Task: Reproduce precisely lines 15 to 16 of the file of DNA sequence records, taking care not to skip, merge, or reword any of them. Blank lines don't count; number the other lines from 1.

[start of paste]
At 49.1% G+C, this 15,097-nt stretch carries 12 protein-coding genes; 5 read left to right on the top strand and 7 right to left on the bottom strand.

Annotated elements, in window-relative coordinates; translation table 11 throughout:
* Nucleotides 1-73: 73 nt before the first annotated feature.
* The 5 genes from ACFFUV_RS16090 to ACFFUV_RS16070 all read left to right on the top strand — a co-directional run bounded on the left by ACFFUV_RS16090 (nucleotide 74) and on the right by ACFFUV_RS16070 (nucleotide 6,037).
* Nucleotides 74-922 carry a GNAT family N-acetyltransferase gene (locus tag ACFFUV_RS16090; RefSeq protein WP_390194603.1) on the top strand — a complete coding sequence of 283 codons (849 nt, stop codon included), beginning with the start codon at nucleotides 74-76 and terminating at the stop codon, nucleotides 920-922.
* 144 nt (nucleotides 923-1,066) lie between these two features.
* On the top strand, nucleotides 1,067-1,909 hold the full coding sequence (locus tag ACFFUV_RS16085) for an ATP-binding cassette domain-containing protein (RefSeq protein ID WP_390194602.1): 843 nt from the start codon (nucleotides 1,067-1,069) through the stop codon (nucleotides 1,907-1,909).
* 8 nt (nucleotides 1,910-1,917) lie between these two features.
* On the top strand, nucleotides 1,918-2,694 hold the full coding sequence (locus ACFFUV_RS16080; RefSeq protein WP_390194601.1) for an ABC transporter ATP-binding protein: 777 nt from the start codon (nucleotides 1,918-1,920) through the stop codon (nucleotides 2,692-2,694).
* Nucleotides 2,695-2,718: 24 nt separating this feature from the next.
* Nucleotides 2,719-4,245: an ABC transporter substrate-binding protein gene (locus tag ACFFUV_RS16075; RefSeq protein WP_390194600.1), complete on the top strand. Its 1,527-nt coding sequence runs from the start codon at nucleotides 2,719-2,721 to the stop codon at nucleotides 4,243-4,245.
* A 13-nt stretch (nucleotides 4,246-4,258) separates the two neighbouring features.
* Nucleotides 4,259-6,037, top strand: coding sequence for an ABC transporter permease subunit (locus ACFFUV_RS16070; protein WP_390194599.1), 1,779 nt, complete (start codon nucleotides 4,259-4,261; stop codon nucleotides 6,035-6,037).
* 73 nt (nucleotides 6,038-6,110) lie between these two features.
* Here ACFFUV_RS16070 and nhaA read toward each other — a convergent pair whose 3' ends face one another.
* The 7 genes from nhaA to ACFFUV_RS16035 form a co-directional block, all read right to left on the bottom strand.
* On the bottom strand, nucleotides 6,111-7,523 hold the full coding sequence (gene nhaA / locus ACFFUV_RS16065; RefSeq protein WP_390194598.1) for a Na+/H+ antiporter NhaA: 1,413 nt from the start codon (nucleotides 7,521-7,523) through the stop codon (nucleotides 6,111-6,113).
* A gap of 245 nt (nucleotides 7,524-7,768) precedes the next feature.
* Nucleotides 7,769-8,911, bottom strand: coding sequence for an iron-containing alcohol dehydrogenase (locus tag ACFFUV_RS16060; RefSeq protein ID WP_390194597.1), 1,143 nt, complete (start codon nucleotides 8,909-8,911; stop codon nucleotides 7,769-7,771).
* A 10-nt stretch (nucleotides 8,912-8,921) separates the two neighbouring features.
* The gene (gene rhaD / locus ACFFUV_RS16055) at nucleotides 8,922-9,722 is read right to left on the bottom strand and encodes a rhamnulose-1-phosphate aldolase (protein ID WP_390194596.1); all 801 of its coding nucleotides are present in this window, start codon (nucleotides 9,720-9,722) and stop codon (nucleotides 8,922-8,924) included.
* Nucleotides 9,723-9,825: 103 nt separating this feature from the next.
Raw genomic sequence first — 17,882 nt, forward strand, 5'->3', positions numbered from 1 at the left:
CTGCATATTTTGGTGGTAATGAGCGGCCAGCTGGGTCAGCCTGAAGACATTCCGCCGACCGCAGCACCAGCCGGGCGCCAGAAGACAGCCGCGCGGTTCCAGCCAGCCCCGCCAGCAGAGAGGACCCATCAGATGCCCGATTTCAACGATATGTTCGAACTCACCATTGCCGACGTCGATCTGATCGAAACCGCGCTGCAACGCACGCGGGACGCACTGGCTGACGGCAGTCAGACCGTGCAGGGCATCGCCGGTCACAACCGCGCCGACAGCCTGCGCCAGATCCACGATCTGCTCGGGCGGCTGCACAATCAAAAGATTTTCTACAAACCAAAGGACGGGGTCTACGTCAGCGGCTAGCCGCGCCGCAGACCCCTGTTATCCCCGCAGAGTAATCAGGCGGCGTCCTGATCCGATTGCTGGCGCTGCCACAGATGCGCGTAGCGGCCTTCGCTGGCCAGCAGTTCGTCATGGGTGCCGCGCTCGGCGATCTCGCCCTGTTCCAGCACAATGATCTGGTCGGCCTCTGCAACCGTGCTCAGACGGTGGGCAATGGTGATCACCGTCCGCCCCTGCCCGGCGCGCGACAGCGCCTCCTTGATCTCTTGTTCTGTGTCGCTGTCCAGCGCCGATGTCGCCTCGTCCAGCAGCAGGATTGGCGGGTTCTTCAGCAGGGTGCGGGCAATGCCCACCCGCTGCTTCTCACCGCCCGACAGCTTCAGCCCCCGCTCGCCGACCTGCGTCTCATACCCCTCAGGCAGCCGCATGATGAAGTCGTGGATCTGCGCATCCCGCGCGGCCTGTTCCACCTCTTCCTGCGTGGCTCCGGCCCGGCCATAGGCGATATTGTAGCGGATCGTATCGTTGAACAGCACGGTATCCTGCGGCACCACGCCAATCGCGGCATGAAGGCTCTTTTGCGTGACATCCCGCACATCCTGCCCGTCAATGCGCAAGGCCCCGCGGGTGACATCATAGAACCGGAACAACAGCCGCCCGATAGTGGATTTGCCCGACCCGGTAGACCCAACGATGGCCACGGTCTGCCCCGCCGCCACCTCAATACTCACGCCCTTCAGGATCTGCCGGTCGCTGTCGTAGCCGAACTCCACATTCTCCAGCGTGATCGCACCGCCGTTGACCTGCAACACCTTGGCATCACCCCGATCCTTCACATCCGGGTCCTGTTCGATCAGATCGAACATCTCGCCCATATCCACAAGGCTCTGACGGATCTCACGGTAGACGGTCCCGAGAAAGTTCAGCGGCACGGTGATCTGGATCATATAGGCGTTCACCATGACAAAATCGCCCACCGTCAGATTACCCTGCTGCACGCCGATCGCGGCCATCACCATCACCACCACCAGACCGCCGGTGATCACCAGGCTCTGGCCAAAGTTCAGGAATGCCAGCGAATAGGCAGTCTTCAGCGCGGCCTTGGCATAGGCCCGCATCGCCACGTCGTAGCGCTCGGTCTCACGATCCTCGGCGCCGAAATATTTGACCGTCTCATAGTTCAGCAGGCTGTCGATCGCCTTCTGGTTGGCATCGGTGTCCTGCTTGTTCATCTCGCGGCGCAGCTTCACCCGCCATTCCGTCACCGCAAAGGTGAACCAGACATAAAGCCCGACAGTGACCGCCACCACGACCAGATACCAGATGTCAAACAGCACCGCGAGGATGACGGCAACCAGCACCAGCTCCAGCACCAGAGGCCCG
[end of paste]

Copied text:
* Here ACFFUV_RS16070 and nhaA read toward each other — a convergent pair whose 3' ends face one another.
* The 7 genes from nhaA to ACFFUV_RS16035 form a co-directional block, all read right to left on the bottom strand.